The Spark

“The emancipation of the working class will only be achieved by the working class itself.” — Karl Marx

Kenya’s elections lead to a bloodbath

Jan 21, 2008

Kenya has been shaken by anti-government riots following the presidential elections on December 27.

The president-dictator, Mwai Kibaki, in fact lost the elections. But he declared himself the winner, imposing a kind of coup. Like a match set to gunpowder, his announcement set off a wave of anger in the poor population of the shantytowns of the capital, Nairobi. The one who benefitted most was Raila Odinga, a former minister in Kibaki’s government. Odinga became the opposition candidate as head of the Orange Democratic Movement.

The revolt spread to villages in other provinces outside the capital. The population’s response to this massive fraud orchestrated by the government was street demonstrations, attacks on stores, and confrontations with the forces of “order.” Police repression killed at least 600 people and caused some 250,000 to flee their homes.

The Unity Party of Kibaki has ruled Kenya for decades. Those in the upper echelons of the regime control and divide the profits from the tourist industry, Kenya’s main, if not only, economic wealth. Corruption is everywhere, most notably at the top of the power structure.

Kibaki’s regime was finally discredited in the eyes of the population by two cases of corruption in which hundreds of millions of dollars were stolen from the Kenyan treasury. This scandal allowed the former minister Odinga to appear as the man for change in the eyes of the poor masses.

In 2006, the Kenyan population learned about millions of dollars spent on the purchase of luxury cars for those at the top of the regime. The sum spent could have paid for the education of 25,000 children for a dozen years! In Kenya, the population packed into the shantytowns of the large cities lives with NO water or electricity; these Kenyans living on a dollar a day have also confronted the daily upward spiral of prices on basic necessities.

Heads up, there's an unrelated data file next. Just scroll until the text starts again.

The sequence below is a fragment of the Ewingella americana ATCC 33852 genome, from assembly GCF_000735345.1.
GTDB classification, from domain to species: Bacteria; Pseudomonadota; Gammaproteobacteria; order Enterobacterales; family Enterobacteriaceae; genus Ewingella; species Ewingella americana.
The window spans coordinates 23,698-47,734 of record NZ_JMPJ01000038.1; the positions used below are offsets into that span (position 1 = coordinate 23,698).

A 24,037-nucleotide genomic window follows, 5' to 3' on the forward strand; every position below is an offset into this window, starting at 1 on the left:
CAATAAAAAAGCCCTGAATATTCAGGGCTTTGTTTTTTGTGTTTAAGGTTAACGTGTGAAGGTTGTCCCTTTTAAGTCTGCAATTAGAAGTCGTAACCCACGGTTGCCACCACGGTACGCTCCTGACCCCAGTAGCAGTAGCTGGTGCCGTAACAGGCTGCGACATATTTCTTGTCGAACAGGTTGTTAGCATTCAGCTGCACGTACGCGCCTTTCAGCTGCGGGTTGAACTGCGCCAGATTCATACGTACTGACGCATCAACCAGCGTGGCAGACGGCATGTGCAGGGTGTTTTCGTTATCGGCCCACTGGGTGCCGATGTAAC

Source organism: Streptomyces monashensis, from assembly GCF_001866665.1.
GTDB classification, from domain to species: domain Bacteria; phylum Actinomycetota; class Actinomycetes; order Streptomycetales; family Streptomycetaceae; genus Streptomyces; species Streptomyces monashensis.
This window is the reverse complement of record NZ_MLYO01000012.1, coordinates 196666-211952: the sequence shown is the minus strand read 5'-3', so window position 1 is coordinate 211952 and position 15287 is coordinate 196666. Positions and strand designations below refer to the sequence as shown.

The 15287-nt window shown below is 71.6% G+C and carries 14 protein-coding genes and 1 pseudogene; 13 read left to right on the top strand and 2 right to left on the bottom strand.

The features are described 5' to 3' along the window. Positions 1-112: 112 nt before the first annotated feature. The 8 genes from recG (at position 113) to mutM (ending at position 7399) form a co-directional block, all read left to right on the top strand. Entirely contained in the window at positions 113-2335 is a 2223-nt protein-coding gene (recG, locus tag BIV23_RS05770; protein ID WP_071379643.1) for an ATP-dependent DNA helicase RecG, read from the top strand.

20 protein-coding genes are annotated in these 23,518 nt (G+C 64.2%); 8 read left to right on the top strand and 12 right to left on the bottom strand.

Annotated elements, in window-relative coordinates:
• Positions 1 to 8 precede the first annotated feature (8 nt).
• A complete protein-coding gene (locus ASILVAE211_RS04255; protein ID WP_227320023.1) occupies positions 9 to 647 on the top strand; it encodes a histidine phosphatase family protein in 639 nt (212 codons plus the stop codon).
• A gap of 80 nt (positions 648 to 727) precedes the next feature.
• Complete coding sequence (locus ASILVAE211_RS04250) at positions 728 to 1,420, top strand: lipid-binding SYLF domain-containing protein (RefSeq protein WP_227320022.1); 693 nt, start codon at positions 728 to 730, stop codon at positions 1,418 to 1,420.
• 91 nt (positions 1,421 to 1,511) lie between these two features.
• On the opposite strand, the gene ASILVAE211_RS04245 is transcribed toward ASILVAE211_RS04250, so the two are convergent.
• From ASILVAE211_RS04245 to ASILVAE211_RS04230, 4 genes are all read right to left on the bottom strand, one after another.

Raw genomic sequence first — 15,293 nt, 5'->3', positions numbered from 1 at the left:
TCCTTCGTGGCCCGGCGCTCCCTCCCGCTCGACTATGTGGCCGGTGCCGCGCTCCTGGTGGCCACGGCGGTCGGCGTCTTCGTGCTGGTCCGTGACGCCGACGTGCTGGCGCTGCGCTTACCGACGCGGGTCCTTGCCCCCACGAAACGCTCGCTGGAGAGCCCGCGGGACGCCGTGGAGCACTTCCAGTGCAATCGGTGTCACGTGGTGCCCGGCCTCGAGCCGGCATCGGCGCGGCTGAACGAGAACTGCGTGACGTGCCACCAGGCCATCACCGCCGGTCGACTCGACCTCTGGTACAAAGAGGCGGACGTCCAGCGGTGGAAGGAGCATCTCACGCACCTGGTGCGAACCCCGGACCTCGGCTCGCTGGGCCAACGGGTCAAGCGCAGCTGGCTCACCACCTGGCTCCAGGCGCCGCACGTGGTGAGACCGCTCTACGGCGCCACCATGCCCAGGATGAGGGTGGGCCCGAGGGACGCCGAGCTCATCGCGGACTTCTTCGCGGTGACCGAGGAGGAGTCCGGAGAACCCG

The recent Kenyan elections, both presidential and legislative, were carried out in a very tense social and political climate, with the regime largely discredited. The electoral campaign itself led to 70 deaths as a result of confrontations between supporters and opponents of Kibaki. The legislative elections allowed the population to vote out some corrupt ministers. At least 20 ministers were voted out, replaced by the candidates of the opposition, who took over three-quarters of the seats that were up for election. The presidential election looked like it might turn into a rout for Kibaki. The partial results from 183 out of 210 districts gave the victory to Raila Odinga. Nonetheless, Kibaki dramatically proclaimed himself the winner.

To assure his election, Kibaki had his supporters stuff the ballot boxes. He ordered a total black-out on information, cutting off radio and television transmissions, and using the military to expel journalists from the conference center where they were covering the election results. He deployed massive forces of repression – the police, the presidential guard, the special forces and the regular armed forces, even prison guards – in order to damp down the revolt developing in the streets. The army fired live ammunition on the demonstrators in cities and towns, particularly in the slums that are known as bastions of opposition. The number of victims climbed from 300 to 600 – officially. But such numbers are certainly understated.

The press, the regime in power and even the opposition have presented the recent confrontations in Kenya as if they were a conflict of ethnicities: between the Luo, the ethnic group to which the opposition candidate Odinga belongs, and the Kikuyu ethnic group of President Kibaki. This explanation was offered after a massacre of dozens of villagers, burnt alive in a church by some Kikuyus. Certainly different political groupings have played on ethnic loyalties – and this has added to the conflict.

But such an explanation for events in Kenya means closing one’s eyes to reality.

The appearance of democracy, with a multi-party facade, was put in place in Kenya to attract foreign investors. The facade has crumbled under the firepower of the military and the police. To maintain themselves in power, such forces put an end to the electoral farce with a bloodbath.